Roger DeBlanck's Reviews > Jarhead: A Marine's Chronicle of the Gulf War and Other Battles

Jarhead by Anthony Swofford
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Jan 27, 2012

really liked it
bookshelves: non-fiction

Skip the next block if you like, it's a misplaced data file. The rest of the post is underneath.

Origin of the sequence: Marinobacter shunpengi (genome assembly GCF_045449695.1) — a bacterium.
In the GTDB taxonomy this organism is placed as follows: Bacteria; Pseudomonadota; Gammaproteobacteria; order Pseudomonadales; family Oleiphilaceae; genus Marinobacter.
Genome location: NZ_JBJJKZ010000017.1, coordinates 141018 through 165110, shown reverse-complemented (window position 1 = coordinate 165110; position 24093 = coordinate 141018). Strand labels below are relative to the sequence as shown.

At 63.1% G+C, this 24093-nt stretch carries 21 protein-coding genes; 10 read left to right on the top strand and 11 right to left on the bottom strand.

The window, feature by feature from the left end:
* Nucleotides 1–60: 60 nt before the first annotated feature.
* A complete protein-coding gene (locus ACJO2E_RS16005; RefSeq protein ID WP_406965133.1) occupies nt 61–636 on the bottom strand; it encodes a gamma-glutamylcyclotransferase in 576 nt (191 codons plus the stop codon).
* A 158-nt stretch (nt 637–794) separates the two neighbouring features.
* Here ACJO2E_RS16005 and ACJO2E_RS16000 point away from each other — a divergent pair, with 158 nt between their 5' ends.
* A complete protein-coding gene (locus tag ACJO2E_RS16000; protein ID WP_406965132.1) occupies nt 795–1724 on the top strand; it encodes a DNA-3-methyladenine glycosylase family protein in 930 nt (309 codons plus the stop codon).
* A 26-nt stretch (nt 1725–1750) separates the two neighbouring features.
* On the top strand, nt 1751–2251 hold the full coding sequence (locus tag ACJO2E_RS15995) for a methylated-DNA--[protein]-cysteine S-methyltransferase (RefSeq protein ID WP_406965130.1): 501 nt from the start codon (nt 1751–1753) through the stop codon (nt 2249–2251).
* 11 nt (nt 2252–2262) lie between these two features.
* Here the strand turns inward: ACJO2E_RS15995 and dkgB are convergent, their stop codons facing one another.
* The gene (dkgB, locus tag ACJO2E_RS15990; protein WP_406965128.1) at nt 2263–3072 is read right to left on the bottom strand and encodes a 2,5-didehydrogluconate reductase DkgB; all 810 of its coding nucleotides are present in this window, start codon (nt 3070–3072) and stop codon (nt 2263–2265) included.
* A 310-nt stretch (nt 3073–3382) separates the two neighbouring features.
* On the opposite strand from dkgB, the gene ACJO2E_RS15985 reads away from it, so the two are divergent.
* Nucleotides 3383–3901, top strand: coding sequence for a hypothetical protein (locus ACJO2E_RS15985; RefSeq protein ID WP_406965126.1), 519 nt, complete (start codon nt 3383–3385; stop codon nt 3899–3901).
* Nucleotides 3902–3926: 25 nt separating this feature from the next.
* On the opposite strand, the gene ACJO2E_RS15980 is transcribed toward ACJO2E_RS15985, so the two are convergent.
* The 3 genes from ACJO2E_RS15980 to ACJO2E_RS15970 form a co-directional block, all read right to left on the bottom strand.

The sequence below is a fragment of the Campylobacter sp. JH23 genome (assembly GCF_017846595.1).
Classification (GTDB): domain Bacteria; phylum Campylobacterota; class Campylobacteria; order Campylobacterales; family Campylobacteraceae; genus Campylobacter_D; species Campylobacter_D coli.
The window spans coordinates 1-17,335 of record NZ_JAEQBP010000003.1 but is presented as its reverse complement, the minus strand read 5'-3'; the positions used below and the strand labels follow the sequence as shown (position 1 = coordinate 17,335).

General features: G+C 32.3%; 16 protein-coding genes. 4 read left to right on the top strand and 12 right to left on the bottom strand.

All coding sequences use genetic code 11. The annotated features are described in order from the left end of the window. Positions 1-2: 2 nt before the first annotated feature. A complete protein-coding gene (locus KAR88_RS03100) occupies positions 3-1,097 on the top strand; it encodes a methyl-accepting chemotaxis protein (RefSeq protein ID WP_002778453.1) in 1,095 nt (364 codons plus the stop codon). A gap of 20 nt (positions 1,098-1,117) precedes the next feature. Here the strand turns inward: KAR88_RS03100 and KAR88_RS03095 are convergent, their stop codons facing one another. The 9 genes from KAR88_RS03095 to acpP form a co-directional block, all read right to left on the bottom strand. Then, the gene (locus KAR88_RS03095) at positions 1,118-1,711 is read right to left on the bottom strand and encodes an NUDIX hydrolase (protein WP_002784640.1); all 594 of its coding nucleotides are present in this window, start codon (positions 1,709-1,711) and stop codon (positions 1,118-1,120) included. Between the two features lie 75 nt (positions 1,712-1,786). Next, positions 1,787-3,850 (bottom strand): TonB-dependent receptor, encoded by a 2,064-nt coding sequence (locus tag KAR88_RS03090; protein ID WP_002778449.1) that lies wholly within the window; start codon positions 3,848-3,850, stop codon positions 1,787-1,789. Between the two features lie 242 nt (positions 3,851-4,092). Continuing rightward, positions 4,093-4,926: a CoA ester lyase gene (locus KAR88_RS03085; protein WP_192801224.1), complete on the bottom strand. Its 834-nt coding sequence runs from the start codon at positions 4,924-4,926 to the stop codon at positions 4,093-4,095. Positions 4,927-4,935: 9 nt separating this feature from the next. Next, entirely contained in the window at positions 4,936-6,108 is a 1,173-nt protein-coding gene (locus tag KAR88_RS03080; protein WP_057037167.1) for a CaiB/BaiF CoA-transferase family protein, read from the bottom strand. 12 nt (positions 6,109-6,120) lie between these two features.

As a former U.S. Marine sniper, Anthony Swofford offers an unrelenting and honest memoir that delves into the heart of the soldier. Along with war’s drama and horror, the aftermath and psychosis of war are examined in Swofford’s keen reflections and anecdotes. He addresses the difficulty of the marine re-adapting to everyday life after the first Gulf War. He explains what a soldier sees, does, and feels and how all of it compounds to an overload of emotional instability that makes the transition back to pre-war life nearly impossible or at the least forever impaired. The experience of soldiering never leaves the soldier’s mind. He forever lives with a haunting awareness of what he has done and seen, and various indelible images can never be erased from memory. Swofford takes the writer/philosopher approach to the institution of the military. In this way, his book draws comparisons with classics such as Tim O’Brien’s The Things They Carried and Philip Caputo’s A Rumor of War. Similar to O’Brien and Caputo before him, Swofford’s book imparts a passion and raw beauty that is choked with pain and scarring. His work acts like a purging that allows him to transform the brutality, guilt, shame, and confusion of war into a semblance of hope in the self to carry on living now that he has survived the experience of combat. Swofford’s prose and style make for some dense passages, but they bristle with intelligence and sincerity. Jarhead hits a chord with the impact it makes about modern war.
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